Without a word to anyone I snuck off to the GP, feeling both trepidation and embarrassment. He made a cursory examination before suggesting it "may be some sort of VD" and that a visit to the local Sexual Health Clinic would be in order. After a moment's silence he inquired whether I'd been "sleeping around" without a condom. "No!", I answered indignantly. "Well then," he said with a knowing look on his face, "if I were you I would have a word with my wife."
I huffed home for a full-blooded confrontation, but was met with an amused response. "Sounds just like thrush - and by the way you didn't get it from me," my wife said. "Can't be thrush," I snapped back, "that's a girl's thing!"
After two hours in the clinic queue, desperately trying to avoid the eye of any of the other unfortunates, I was seen by a buoyant young medic, who had a look, took a scrape of surface cells, and 10 minutes later bounced back and told me it was nothing serious. "Just a mild case of thrush."
He explained the ailment was medically known as candidiasis, and that, contrary to my prejudices, it was not just a female phenomenon. "For some strange reason, our male patients assume it only affects women, babies and horses' hooves."
A quick quiz followed: did my partner have it? (no); was I depressed? (no); did I wash under my foreskin (absolutely, yes); nylon undies? (absolutely not); cycle a lot? (yes). "That'll be it then. Warm weather, long spells on the bicycle seat and too-tight knickers. My advice is to get that dick out into the cool fresh air, always wear cotton and never anything too tight."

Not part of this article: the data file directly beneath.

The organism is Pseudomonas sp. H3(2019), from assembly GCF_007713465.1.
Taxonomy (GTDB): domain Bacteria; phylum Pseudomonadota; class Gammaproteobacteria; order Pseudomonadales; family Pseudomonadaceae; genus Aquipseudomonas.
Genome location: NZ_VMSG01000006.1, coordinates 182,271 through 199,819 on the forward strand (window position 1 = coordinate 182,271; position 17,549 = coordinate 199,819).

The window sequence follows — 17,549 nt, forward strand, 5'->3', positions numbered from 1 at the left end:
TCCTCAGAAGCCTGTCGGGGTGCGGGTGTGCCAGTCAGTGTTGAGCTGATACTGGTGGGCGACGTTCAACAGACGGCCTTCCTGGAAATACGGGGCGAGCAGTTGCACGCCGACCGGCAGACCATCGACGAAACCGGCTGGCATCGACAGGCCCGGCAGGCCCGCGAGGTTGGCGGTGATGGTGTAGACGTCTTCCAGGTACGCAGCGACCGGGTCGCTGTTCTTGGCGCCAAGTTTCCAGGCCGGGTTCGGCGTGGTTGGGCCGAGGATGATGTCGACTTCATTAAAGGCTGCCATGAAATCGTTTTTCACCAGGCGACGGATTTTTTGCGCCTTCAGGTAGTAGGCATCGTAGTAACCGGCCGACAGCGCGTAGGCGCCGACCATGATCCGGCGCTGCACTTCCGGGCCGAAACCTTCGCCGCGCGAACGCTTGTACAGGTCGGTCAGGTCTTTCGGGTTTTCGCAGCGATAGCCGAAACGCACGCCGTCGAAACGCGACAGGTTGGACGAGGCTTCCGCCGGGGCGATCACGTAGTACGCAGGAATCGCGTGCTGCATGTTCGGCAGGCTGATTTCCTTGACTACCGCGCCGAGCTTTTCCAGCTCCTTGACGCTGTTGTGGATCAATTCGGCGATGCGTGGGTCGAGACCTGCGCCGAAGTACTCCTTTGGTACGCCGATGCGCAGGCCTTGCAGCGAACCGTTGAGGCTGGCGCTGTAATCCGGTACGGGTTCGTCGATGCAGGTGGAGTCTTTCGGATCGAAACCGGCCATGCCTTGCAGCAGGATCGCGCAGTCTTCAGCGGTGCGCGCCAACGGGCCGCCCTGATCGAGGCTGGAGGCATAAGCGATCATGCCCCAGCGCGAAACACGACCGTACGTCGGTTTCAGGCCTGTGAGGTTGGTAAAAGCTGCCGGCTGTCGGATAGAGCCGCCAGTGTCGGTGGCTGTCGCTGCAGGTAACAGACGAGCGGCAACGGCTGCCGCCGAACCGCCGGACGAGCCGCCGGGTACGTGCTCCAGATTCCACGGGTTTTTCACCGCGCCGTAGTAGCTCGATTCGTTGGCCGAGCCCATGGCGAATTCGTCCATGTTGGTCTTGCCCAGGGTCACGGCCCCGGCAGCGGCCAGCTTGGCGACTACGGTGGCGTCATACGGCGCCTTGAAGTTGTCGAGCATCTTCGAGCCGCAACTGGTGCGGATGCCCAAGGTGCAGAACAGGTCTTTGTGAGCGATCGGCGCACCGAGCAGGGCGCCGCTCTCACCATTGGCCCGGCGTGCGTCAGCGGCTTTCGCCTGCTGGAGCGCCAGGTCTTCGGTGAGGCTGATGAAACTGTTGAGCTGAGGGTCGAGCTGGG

He handed me a tube of anti-fungal cream and assured me the infection would be vamoosed in a day or two - which indeed it was. And so, my first and last dose of a condition that doctors fondly call "spotted dick" and that causes unnecessary alarm among tens of thousands of British men each year, was over. As another doctor put it: "Women know what it's all about and take it in their stride, but men! You know what men are like about their bits. They tend to get extremely alarmed."
Thrush is not a venereal disease but is caused by Candida albicans, a fungus carried by everyone, which thrives in warm, moist conditions - commonly in the vagina but also under the uncircumcised male foreskin. Although the infection can be passed on by sex, it is often associated with other factors, especially the use of antibiotics, some of which destroy the bacteria that normally control the fungus. It is also more likely to occur when the body's immune levels are low - either naturally (which is why depression can contribute) or as a result of steroid treatments used, for example, in asthma.
In men, symptoms include red spots or an inflamed penis tip, inflammation and itching, and an increase in white, curd-like smegma under the foreskin. For a couple of days sex is out of the question and, in more severe cases, even walking may be uncomfortable.
The good news is that thrush responds quickly to treatment and is nothing that a saline bath, a pair of cotton briefs, and a tube of anti- fungal cream (usually Canesten, now available without prescription) won't clear up. The bad news is that it often reappears when the predisposing conditions recur - in my case a combination of sunshine, sweaty exercise and an uncircumcised penis.Reuse content